Thandeka Moyo-Ndlovu, Health Reporter
ZIMBABWEAN women will now have access to a new contraceptive — the Sayana Press — a modern and long lasting but reversible injectable as an additional birth control option.
Before the introduction of the Sayana Press women could choose from pills, female or male condoms, implants, injectable (Depo Provera) and tubal ligation. Others also benefitted when their partners underwent vasectomy which is the surgical sealing of scrotum as a means of sterilisation.
The Sayana Press was piloted in 2020 and its roll out started last month in Bulawayo, Matabeleland South, Matabeleland North and Mashonaland East provinces.
Its roll out brings to two the number of readily available pregnancy prevention methods in Zimbabwe that contain the medicine Depot Medroxyprogesterone Acetate (DMPA).
The other one is Depo Provera sometimes referred to as Protogen.
The two are administered every three months but the difference is that Depo Provera is injected into the muscle of the upper arm or the buttock, while Sayana Press injection is given into the fatty tissue of the thigh, back of the upper arm or abdomen.
Sayana Press has an added advantage that if the client is comfortable, she can inject herself if given the authority and education to do so.
The progestin in Sayana Press keeps a woman’s eggs from leaving the ovaries. It also makes the mucus at the cervix thicker and this keeps sperm from passing through the cervix and fertilising the egg.
Progestin also keeps the lining of the uterus from growing thick, which makes it difficult for a fertilised egg to grow there.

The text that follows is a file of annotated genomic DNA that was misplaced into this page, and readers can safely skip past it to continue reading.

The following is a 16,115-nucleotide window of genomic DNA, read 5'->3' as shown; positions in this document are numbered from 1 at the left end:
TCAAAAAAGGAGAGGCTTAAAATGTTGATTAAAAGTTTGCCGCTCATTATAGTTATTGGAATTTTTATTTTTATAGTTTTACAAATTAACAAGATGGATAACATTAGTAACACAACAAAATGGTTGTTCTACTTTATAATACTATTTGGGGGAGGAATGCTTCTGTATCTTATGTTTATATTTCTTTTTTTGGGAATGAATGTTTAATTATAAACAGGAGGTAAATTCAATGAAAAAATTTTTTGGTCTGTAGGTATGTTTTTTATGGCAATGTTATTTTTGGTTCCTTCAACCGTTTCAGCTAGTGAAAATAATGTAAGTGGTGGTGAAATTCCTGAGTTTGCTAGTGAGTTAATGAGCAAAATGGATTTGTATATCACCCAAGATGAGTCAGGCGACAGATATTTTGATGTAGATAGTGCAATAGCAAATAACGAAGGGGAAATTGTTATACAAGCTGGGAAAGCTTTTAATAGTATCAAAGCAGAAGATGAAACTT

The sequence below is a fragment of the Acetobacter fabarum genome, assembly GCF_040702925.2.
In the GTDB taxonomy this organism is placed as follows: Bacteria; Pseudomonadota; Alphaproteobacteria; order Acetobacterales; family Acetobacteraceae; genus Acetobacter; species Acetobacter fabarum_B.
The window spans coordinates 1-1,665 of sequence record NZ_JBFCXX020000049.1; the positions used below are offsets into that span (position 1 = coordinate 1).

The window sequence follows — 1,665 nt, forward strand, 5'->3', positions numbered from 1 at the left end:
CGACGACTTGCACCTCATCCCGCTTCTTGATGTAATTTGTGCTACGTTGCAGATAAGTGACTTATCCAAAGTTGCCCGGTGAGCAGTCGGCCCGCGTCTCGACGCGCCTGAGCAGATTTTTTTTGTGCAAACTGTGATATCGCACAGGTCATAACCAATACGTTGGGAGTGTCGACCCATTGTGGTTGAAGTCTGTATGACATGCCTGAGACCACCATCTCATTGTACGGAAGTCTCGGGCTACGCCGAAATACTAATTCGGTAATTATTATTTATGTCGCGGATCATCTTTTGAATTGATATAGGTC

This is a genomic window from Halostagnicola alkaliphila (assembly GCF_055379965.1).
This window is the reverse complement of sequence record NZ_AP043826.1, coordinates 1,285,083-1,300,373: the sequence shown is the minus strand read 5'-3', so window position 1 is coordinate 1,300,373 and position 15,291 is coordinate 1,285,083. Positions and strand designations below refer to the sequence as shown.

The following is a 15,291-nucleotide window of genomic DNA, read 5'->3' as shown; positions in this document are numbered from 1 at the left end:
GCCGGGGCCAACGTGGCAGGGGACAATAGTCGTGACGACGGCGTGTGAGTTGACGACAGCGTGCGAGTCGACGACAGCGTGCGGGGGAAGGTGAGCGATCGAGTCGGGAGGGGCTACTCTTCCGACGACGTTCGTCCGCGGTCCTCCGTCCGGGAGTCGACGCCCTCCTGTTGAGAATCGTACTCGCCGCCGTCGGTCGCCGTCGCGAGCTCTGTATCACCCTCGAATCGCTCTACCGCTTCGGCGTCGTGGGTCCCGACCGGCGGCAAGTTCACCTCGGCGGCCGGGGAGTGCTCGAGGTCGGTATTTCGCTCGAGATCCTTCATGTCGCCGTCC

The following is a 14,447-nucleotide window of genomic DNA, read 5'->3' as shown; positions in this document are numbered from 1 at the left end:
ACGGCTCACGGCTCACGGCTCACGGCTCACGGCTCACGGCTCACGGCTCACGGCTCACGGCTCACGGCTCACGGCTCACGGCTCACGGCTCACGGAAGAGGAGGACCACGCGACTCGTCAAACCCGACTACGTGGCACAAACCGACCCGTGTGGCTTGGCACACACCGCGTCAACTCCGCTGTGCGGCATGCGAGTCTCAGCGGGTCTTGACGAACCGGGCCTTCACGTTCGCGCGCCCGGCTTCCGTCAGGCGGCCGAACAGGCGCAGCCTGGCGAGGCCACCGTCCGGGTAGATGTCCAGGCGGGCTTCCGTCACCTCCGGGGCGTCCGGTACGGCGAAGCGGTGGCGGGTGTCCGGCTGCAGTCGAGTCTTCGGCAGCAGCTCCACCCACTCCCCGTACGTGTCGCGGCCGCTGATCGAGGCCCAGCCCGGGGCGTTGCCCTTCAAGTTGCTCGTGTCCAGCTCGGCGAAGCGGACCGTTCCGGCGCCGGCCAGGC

The Zimbabwe National Family Planning Council says most women can use Sayana Press although it comes with low sex drive, abdominal bloating, changes in bleeding, headaches and weight gain as side effects.
Sayana is distributed with support from the United Nations Population Fund (UNFPA), Department for International Development (DIFD) and the United States Agency for International Development (USAID).
“Zimbabwe’s Contraceptive Prevalence rate (CPR), that is the proportion of women aged 15-49 using family planning, is 67 percent, an improvement from 59 percent in 2010. This is one of the highest on the continent. Despite this significant progress in the provision of Family Planning for women and girls, the raging Covid-19 pandemic is adversely impacting the accessibility and availability of the FP services,” read the ZNFPC statement.
“Although most women can use Sayana Press, those who have or had the migraine headaches, stroke, hypertension and serious liver condition should consult their health service provider for advice.”
The outbreak of Covid-19 in Zimbabwe last year disrupted access to contraception in Zimbabwe leaving many women at risk of unwanted pregnancies.
Nearly 5 000 Zimbabwean teenage girls got pregnant while close to 2 000 were married off in the first two months of the year.
Unwanted pregnancies which often lead to unsafe abortions and maternal deaths are a likely result of the disrupted services while many women and girls find themselves at risk of gender-based violence (GBV) and sexually transmitted infections (STIs).
For young girls, unwanted pregnancy severely curtails girls and young women’s opportunities and hinders their ability to reach their full potential.
For gender activist Ms Lindile Ndebele, lack of access to contraception strips women of their dignity.
She said access to contraception including the new one was necessary to ensure people do not suffer consequences that come with unwanted pregnancies.
“Once there is no contraception you are actually stripping women of their dignity because once a woman has more children which she cannot care for, her whole life becomes a mess.
“The pressure of taking care of an extra mouth may expose women to stress and even GBV especially if the partner does not want another child,” said Ms Ndebele.
She said more children also put a strain on the national budget hence the need to ensure women always have contraception all the time no matter what.
“If half of those women who failed to get contraception in Zimbabwe and even in the world have babies, that will put pressure on the national budget, health care systems. Many children also expose women to GBV as well hence we need to prioritise women’s reproductive health rights,” she added.— @thamamoe